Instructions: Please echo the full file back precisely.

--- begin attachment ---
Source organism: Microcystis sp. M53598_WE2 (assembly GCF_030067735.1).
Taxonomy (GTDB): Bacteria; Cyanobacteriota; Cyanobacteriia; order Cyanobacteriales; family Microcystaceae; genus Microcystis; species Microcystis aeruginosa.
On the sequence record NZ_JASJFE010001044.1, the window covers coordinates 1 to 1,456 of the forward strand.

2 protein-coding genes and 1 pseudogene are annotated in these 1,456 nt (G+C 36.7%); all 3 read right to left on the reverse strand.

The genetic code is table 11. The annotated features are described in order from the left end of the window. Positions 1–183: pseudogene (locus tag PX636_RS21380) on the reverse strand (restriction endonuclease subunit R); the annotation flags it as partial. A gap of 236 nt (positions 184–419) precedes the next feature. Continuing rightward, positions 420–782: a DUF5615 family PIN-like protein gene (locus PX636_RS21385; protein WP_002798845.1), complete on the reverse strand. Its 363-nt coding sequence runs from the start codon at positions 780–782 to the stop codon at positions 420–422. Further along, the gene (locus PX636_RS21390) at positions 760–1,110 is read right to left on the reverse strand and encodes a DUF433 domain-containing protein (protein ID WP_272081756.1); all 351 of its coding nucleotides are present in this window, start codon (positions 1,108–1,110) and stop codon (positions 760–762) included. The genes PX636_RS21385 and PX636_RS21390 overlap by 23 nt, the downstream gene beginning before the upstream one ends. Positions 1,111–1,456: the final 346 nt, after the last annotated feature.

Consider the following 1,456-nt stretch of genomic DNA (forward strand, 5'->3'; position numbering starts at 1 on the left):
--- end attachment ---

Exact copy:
Source organism: Microcystis sp. M53598_WE2 (assembly GCF_030067735.1).
Taxonomy (GTDB): Bacteria; Cyanobacteriota; Cyanobacteriia; order Cyanobacteriales; family Microcystaceae; genus Microcystis; species Microcystis aeruginosa.
On the sequence record NZ_JASJFE010001044.1, the window covers coordinates 1 to 1,456 of the forward strand.

2 protein-coding genes and 1 pseudogene are annotated in these 1,456 nt (G+C 36.7%); all 3 read right to left on the reverse strand.

The genetic code is table 11. The annotated features are described in order from the left end of the window. Positions 1–183: pseudogene (locus tag PX636_RS21380) on the reverse strand (restriction endonuclease subunit R); the annotation flags it as partial. A gap of 236 nt (positions 184–419) precedes the next feature. Continuing rightward, positions 420–782: a DUF5615 family PIN-like protein gene (locus PX636_RS21385; protein WP_002798845.1), complete on the reverse strand. Its 363-nt coding sequence runs from the start codon at positions 780–782 to the stop codon at positions 420–422. Further along, the gene (locus PX636_RS21390) at positions 760–1,110 is read right to left on the reverse strand and encodes a DUF433 domain-containing protein (protein ID WP_272081756.1); all 351 of its coding nucleotides are present in this window, start codon (positions 1,108–1,110) and stop codon (positions 760–762) included. The genes PX636_RS21385 and PX636_RS21390 overlap by 23 nt, the downstream gene beginning before the upstream one ends. Positions 1,111–1,456: the final 346 nt, after the last annotated feature.

Consider the following 1,456-nt stretch of genomic DNA (forward strand, 5'->3'; position numbering starts at 1 on the left):